TWO opposing political coalitions appear to be going out on a limb to win over Sarawak and Sabah ahead of the Nov 19 general election.
Barisan Nasional (BN) which lost the seat of federal power in 2018 is trying to bounce back to having the political dominance it once had over the country.
And Pakatan Harapan (PH) which toppled BN in 2018, only to lose power 22 months after, is trying to redeem itself in the eyes of a politic-weary electorate.
At the outset it would appear that both coalitions would need the strong support of Sarawak and Sabah to shore up their numbers given that the contest in the peninsula may turn out to be frayed at best with so many players in the mix.
Enter the seemingly mouth-watering offers from BN and PH to Sarawak and Sabah.
BN has promised to appoint three Deputy Prime Ministers, one each from Sarawak, Sabah and the peninsula, should the coalition regain power.
On its part PH has pledged to appoint two Deputy Prime Ministers – one from the peninsula and another from either Sarawak or Sabah should it win power.
Should both East Malaysian states be excited by the prospect of having a DPM from among their ranks?
By and large response from leaders in both states has been, shall we say, cautiously restrained. Understandably.
At this point it is fairly clear that BN and PH are courting Sarawak and Sabah who together have 56 parliamentary seats at stake, thus earning them, or least one of them, a reputation that they will be kingmakers in this election.
The question is why were Sarawak and Sabah never made such offers in the past. Isn’t it true that both had delivered through the ballot box for a strong central government each time?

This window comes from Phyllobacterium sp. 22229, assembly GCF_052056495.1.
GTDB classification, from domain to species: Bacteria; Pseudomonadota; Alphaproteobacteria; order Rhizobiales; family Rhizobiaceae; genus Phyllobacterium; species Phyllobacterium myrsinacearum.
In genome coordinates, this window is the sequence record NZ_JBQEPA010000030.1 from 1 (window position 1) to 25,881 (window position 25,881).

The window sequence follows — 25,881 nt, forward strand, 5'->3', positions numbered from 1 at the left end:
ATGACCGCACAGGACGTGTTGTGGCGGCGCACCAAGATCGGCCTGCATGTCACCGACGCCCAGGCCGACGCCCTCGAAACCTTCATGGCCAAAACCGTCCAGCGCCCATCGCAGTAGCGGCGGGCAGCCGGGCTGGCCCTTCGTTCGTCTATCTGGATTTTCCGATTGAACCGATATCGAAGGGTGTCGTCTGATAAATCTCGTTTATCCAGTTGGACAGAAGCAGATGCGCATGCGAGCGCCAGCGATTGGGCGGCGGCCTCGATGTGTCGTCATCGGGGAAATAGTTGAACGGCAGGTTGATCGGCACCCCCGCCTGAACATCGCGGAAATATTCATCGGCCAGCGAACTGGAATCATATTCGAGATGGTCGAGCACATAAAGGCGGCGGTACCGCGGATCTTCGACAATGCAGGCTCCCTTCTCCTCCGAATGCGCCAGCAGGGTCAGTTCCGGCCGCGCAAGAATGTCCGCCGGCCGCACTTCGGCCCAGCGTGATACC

It would appear that the 25 seats in Sabah and 31 seats in Sarawak will be badly needed this time to form a new government.
This begs the question whether the DPM offer is only only a gimmick, hence it will serve Sarawak and Sabah well to remain focused and stay cool.
Both states wield much muscle due to the support local political parties receive, specifically in Sarawak. As a result of rural voter support for local coalition parties’ control of the government, “lubuk undi” has become a common phrase.
Compared to the 19 seats won in GE14, it is not impossible for Sarawak to win even more seats this time around if this support is taken into consideration.
Things may be a little different in Sabah where the ruling GRS coalition comprises both peninsula based parties and local parties. Nonetheless, politics has always been akin to shifting sands in Sabah and it is anybody’s guess as to how things would turn out this time.
At this juncture both Sarawak and Sabah must plan strategically in order to win a large number of seats in the general election, never mind the DPM offer. That’s all that matters.
In the event it is to be taken seriously a transparent agreement on the DPM position must be signed between the stakeholders. This is due to the fact that one of the distinguishing characteristics of the political culture in Malaysia is that it is almost always muddled by unfulfilled promises. The Malaysia Agreement (MA63) is the best example.
The second highest position in national government, with the power to change national planning, strategy and direction is on the plate. Or is it just a political bait from two coalitions struggling for a lifeline?
** Dr Nur Aida Kipli (PhD) is a senior lecturer at Universiti Teknologi MARA, Kota Samarahan, Sarawak.
The views expressed here are those of the analyst and do not necessarily represent the views of New Sarawak Tribune.